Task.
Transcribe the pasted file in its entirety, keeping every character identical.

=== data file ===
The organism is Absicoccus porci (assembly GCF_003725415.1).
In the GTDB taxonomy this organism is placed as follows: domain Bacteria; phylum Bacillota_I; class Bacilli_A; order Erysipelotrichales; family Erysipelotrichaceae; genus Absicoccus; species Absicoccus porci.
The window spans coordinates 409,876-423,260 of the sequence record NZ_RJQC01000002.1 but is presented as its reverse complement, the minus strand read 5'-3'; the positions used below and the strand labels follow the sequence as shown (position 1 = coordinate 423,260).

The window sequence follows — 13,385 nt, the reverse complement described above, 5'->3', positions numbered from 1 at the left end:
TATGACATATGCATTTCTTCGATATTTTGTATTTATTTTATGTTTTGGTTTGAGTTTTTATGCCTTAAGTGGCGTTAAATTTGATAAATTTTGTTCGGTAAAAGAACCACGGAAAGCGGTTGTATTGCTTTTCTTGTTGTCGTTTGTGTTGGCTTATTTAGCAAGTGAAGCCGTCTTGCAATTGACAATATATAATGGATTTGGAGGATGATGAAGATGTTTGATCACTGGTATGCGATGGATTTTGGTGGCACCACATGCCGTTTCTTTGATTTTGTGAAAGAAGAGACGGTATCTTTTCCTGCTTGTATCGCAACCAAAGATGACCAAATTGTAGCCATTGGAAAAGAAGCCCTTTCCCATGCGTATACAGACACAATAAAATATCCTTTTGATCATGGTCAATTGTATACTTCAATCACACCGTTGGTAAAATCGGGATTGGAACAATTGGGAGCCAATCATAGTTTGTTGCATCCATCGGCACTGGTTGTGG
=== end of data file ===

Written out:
The organism is Absicoccus porci (assembly GCF_003725415.1).
In the GTDB taxonomy this organism is placed as follows: domain Bacteria; phylum Bacillota_I; class Bacilli_A; order Erysipelotrichales; family Erysipelotrichaceae; genus Absicoccus; species Absicoccus porci.
The window spans coordinates 409,876-423,260 of the sequence record NZ_RJQC01000002.1 but is presented as its reverse complement, the minus strand read 5'-3'; the positions used below and the strand labels follow the sequence as shown (position 1 = coordinate 423,260).

The window sequence follows — 13,385 nt, the reverse complement described above, 5'->3', positions numbered from 1 at the left end:
TATGACATATGCATTTCTTCGATATTTTGTATTTATTTTATGTTTTGGTTTGAGTTTTTATGCCTTAAGTGGCGTTAAATTTGATAAATTTTGTTCGGTAAAAGAACCACGGAAAGCGGTTGTATTGCTTTTCTTGTTGTCGTTTGTGTTGGCTTATTTAGCAAGTGAAGCCGTCTTGCAATTGACAATATATAATGGATTTGGAGGATGATGAAGATGTTTGATCACTGGTATGCGATGGATTTTGGTGGCACCACATGCCGTTTCTTTGATTTTGTGAAAGAAGAGACGGTATCTTTTCCTGCTTGTATCGCAACCAAAGATGACCAAATTGTAGCCATTGGAAAAGAAGCCCTTTCCCATGCGTATACAGACACAATAAAATATCCTTTTGATCATGGTCAATTGTATACTTCAATCACACCGTTGGTAAAATCGGGATTGGAACAATTGGGAGCCAATCATAGTTTGTTGCATCCATCGGCACTGGTTGTGG